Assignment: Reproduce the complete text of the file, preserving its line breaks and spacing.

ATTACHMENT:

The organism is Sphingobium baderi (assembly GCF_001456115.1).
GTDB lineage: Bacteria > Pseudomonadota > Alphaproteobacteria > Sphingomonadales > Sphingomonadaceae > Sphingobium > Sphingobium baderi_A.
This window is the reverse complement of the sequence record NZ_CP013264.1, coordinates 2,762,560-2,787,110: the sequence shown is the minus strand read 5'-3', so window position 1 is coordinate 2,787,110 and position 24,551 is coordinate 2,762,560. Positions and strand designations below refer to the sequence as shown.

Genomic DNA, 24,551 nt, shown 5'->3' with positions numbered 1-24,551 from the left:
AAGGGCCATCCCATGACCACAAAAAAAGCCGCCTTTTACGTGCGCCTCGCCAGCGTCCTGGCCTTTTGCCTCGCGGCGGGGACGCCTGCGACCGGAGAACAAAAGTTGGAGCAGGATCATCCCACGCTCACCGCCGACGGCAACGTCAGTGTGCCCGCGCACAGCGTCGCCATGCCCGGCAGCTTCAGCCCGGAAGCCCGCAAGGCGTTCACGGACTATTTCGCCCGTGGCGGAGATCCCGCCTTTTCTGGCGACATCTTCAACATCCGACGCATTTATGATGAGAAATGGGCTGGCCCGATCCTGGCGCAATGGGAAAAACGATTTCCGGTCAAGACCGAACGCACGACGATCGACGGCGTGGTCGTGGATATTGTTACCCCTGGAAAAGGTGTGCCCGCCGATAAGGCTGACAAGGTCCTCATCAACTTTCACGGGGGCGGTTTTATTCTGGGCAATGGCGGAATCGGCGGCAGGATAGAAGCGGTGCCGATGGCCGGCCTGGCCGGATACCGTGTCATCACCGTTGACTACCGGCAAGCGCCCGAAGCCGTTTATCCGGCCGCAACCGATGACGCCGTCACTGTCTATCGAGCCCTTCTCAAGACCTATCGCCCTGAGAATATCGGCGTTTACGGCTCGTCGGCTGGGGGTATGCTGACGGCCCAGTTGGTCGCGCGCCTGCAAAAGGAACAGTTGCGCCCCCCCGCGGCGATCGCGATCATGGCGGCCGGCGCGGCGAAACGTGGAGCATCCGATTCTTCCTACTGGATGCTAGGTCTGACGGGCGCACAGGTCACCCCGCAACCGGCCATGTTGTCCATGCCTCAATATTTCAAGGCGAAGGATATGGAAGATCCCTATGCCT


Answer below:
The organism is Sphingobium baderi (assembly GCF_001456115.1).
GTDB lineage: Bacteria > Pseudomonadota > Alphaproteobacteria > Sphingomonadales > Sphingomonadaceae > Sphingobium > Sphingobium baderi_A.
This window is the reverse complement of the sequence record NZ_CP013264.1, coordinates 2,762,560-2,787,110: the sequence shown is the minus strand read 5'-3', so window position 1 is coordinate 2,787,110 and position 24,551 is coordinate 2,762,560. Positions and strand designations below refer to the sequence as shown.

Genomic DNA, 24,551 nt, shown 5'->3' with positions numbered 1-24,551 from the left:
AAGGGCCATCCCATGACCACAAAAAAAGCCGCCTTTTACGTGCGCCTCGCCAGCGTCCTGGCCTTTTGCCTCGCGGCGGGGACGCCTGCGACCGGAGAACAAAAGTTGGAGCAGGATCATCCCACGCTCACCGCCGACGGCAACGTCAGTGTGCCCGCGCACAGCGTCGCCATGCCCGGCAGCTTCAGCCCGGAAGCCCGCAAGGCGTTCACGGACTATTTCGCCCGTGGCGGAGATCCCGCCTTTTCTGGCGACATCTTCAACATCCGACGCATTTATGATGAGAAATGGGCTGGCCCGATCCTGGCGCAATGGGAAAAACGATTTCCGGTCAAGACCGAACGCACGACGATCGACGGCGTGGTCGTGGATATTGTTACCCCTGGAAAAGGTGTGCCCGCCGATAAGGCTGACAAGGTCCTCATCAACTTTCACGGGGGCGGTTTTATTCTGGGCAATGGCGGAATCGGCGGCAGGATAGAAGCGGTGCCGATGGCCGGCCTGGCCGGATACCGTGTCATCACCGTTGACTACCGGCAAGCGCCCGAAGCCGTTTATCCGGCCGCAACCGATGACGCCGTCACTGTCTATCGAGCCCTTCTCAAGACCTATCGCCCTGAGAATATCGGCGTTTACGGCTCGTCGGCTGGGGGTATGCTGACGGCCCAGTTGGTCGCGCGCCTGCAAAAGGAACAGTTGCGCCCCCCCGCGGCGATCGCGATCATGGCGGCCGGCGCGGCGAAACGTGGAGCATCCGATTCTTCCTACTGGATGCTAGGTCTGACGGGCGCACAGGTCACCCCGCAACCGGCCATGTTGTCCATGCCTCAATATTTCAAGGCGAAGGATATGGAAGATCCCTATGCCT